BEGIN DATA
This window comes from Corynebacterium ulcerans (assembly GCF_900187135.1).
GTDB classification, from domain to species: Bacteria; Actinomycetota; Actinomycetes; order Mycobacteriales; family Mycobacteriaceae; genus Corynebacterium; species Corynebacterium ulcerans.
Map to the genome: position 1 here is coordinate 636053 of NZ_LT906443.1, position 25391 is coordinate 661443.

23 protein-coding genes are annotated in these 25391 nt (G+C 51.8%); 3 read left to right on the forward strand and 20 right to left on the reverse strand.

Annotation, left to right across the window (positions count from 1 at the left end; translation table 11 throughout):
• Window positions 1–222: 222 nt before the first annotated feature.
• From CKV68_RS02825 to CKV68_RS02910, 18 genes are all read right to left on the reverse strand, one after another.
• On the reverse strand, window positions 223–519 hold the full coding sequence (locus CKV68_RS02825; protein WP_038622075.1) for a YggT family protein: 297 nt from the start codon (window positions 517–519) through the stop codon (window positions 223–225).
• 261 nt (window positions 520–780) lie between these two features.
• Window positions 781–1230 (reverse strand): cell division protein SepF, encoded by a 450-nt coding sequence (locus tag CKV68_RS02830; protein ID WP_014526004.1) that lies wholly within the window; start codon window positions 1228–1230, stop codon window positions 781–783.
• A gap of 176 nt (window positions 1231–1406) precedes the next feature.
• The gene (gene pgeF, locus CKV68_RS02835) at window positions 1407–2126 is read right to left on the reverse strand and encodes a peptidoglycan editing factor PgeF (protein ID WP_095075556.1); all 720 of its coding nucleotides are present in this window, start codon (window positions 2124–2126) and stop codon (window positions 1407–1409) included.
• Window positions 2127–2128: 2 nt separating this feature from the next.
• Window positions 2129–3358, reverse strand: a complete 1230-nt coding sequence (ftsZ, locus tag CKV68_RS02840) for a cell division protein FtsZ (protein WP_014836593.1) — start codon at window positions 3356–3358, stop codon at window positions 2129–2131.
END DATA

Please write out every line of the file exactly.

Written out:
This window comes from Corynebacterium ulcerans (assembly GCF_900187135.1).
GTDB classification, from domain to species: Bacteria; Actinomycetota; Actinomycetes; order Mycobacteriales; family Mycobacteriaceae; genus Corynebacterium; species Corynebacterium ulcerans.
Map to the genome: position 1 here is coordinate 636053 of NZ_LT906443.1, position 25391 is coordinate 661443.

23 protein-coding genes are annotated in these 25391 nt (G+C 51.8%); 3 read left to right on the forward strand and 20 right to left on the reverse strand.

Annotation, left to right across the window (positions count from 1 at the left end; translation table 11 throughout):
• Window positions 1–222: 222 nt before the first annotated feature.
• From CKV68_RS02825 to CKV68_RS02910, 18 genes are all read right to left on the reverse strand, one after another.
• On the reverse strand, window positions 223–519 hold the full coding sequence (locus CKV68_RS02825; protein WP_038622075.1) for a YggT family protein: 297 nt from the start codon (window positions 517–519) through the stop codon (window positions 223–225).
• 261 nt (window positions 520–780) lie between these two features.
• Window positions 781–1230 (reverse strand): cell division protein SepF, encoded by a 450-nt coding sequence (locus tag CKV68_RS02830; protein ID WP_014526004.1) that lies wholly within the window; start codon window positions 1228–1230, stop codon window positions 781–783.
• A gap of 176 nt (window positions 1231–1406) precedes the next feature.
• The gene (gene pgeF, locus CKV68_RS02835) at window positions 1407–2126 is read right to left on the reverse strand and encodes a peptidoglycan editing factor PgeF (protein ID WP_095075556.1); all 720 of its coding nucleotides are present in this window, start codon (window positions 2124–2126) and stop codon (window positions 1407–1409) included.
• Window positions 2127–2128: 2 nt separating this feature from the next.
• Window positions 2129–3358, reverse strand: a complete 1230-nt coding sequence (ftsZ, locus tag CKV68_RS02840) for a cell division protein FtsZ (protein WP_014836593.1) — start codon at window positions 3356–3358, stop codon at window positions 2129–2131.